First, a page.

It was just a chair
As I recall, it was a rather non-descript, average, run-of-the-mill lift-chair used to help the elderly and/or ill patients more easily rise to a standing position. Don’t get me wrong, it was a very nice chair, and I felt blessed that a friend had passed it along to our family for Daddy (also known as Poppy or Popsaw) after her own dad had passed away.
It wasn’t until Mom passed it along to another family after Daddy died that I began to comprehend the significance of this non-descript, average, run-of-the-mill lift-chair.
My older sister, Kathy and I were attending a writers’ festival in Decatur, GA. As we were eating our lunch and discussing things we’d seen and done earlier that day, Kathy suggested I write a story about the chair.
“What chair?” I asked.
“You know, Poppy’s lift-chair. Mom has passed it onto another family now – the fourth family the chair has helped. There’s a story there, Deb.”
I must interject here that the fact that Kathy is the deep thinker and I am the writer just “ain’t right” as we say in the South, but I digress.
Being a deep-thinker wanna-be, I couldn’t get the story of the chair out of my head. I researched the manufacturing of lift-chairs. I even tried to arrange a tour at one of the plants. I finally realized that none of THAT was the story. It’s just a chair. The story isn’t how it was made, but what it has done and meant to those who have used it. I realized how those who have used it have become not just people, but vessels of the Living God.
Our journey with the chair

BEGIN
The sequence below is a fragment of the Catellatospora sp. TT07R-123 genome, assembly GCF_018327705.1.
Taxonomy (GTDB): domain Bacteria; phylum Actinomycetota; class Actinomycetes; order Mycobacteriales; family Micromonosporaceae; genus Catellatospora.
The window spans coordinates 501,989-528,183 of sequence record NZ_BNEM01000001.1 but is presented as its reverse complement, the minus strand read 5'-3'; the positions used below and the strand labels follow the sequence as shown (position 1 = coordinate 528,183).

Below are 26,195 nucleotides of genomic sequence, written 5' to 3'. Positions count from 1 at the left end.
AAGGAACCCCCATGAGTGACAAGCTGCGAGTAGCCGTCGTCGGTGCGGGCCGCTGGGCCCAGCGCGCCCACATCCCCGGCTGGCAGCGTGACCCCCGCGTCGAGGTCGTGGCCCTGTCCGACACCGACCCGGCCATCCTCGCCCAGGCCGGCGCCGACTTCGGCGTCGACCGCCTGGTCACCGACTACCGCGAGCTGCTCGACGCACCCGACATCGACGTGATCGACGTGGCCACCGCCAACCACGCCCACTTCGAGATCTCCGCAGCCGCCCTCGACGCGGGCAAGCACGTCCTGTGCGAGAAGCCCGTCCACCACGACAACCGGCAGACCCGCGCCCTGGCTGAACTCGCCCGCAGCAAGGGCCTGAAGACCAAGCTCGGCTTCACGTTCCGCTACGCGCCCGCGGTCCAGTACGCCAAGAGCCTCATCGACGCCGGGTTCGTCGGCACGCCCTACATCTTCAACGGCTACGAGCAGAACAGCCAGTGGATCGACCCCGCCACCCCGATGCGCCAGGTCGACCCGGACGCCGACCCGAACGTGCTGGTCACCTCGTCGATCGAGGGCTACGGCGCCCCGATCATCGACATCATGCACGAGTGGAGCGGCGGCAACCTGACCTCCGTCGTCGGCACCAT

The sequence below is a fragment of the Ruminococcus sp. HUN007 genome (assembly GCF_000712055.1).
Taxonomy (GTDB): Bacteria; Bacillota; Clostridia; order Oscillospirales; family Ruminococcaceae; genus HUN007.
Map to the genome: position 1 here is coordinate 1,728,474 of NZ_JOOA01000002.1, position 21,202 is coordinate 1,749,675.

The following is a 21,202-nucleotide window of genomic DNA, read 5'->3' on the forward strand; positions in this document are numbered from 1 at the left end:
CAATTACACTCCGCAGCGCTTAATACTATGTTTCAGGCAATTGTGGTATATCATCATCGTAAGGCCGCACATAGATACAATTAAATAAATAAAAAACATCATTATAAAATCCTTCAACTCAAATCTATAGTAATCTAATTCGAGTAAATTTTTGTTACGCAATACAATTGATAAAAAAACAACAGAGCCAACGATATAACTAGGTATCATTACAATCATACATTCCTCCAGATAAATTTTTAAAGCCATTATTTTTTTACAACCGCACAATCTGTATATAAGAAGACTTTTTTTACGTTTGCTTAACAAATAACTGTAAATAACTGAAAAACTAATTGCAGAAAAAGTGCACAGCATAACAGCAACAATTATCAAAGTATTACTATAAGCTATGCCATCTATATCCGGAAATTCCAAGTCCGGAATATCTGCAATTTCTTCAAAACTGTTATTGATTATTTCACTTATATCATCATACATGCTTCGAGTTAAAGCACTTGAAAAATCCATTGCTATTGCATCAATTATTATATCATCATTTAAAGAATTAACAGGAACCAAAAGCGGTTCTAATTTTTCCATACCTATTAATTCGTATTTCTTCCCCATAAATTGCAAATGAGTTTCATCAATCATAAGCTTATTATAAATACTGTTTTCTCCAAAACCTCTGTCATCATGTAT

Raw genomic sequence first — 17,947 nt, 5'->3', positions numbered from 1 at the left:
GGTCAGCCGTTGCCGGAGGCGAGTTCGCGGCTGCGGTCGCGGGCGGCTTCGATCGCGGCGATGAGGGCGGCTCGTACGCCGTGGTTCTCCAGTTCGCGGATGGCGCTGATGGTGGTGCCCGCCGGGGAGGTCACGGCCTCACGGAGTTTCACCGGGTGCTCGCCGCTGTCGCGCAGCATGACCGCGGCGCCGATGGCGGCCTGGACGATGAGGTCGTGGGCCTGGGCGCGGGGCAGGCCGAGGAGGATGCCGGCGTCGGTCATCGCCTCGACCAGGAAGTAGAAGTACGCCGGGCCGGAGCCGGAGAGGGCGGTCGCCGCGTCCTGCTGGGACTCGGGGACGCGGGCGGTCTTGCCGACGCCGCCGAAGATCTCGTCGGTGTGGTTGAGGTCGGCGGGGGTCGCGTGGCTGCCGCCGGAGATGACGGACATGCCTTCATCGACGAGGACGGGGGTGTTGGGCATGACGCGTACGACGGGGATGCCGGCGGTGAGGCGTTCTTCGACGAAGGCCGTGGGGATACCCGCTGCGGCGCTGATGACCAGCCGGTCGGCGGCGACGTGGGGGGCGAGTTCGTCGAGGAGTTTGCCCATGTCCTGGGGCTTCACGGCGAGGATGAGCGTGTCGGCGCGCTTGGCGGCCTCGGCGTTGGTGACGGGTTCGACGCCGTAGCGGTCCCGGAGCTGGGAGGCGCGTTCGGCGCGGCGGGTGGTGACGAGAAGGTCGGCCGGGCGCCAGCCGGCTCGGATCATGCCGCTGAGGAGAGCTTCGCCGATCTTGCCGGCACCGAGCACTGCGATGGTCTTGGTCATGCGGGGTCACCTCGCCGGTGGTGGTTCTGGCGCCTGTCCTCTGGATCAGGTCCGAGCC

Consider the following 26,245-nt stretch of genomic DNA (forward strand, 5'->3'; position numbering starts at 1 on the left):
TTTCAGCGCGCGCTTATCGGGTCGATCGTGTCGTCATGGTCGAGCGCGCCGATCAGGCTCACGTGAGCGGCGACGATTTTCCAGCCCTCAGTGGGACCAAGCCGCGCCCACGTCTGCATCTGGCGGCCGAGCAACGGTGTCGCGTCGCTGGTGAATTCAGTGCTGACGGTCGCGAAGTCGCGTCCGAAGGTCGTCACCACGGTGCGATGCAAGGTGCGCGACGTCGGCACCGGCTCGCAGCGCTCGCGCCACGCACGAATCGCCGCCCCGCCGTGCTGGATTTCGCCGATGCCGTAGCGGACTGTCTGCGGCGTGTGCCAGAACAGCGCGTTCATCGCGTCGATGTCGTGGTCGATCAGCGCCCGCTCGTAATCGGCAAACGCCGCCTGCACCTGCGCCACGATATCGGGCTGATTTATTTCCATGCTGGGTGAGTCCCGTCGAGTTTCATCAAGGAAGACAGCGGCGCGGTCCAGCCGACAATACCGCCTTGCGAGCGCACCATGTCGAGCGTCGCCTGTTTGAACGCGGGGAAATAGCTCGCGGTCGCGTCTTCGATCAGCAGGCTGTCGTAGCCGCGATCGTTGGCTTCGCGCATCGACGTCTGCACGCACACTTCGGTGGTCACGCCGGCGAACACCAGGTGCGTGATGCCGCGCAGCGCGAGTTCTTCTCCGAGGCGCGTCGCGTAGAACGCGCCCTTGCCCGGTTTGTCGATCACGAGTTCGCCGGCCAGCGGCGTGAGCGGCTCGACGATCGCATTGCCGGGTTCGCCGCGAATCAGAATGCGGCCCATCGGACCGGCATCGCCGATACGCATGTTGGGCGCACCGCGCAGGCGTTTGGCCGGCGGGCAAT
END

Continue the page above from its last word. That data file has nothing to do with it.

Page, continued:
I do not know the name of the first lady who owned the chair, but the second lady was Ami, a dear friend of my niece, Julie, who has become a dear friend to all of us.
Ami’s dad had COPD, and the steroids he was on were having an adverse affect on his back. His back was literally crumbling into pieces as a result of the medications he required. Moving him at all became a challenge, never knowing if another bone would crack. Through all this he still wanted to be active.
Ami quit her job so she could care for him 24/7. As he worsened, she found herself straining her own back as she lifted him out of his chair. As he weakened, this became even more of a challenge because he could not help her at all and had become dead weight.
Ami finally came to the conclusion that in order to continue to be her dad’s caregiver, she needed a lift-chair to aid in getting him up. When she looked into purchasing one, she realized the staggering costs were beyond her means at that time. Prayer was never beyond her means. She knew God to be faithful to those who trust, and she knew God knew her dad needed a lift-chair.
A few days after placing this into God’s hands, one of Ami’s friends shared a Facebook post of someone selling a lift-chair for $350.00! That was considerably below market value, and even though Ami wasn’t quite sure how she would come up with the money, she knew God was in it and would make a way.
She contacted the lady selling the chair, told her she knew $350.00 was a great price, and she was very grateful to be able to get the chair. She never once mentioned her financial situation or anything of that nature to the woman. She just asked the lady to hold the chair until she could arrange for a truck to pick it up.
Two days later, when she called back for directions and a convenient time to pick it up, the lady responded that God had told her to give Ami the chair at no charge. Ami couldn’t believe it! She assured the lady that $350.00 was a very fair price, and she was glad to pay it. The lady responded that the only payment she required was that Ami pass it on at no charge once her dad no longer needed it.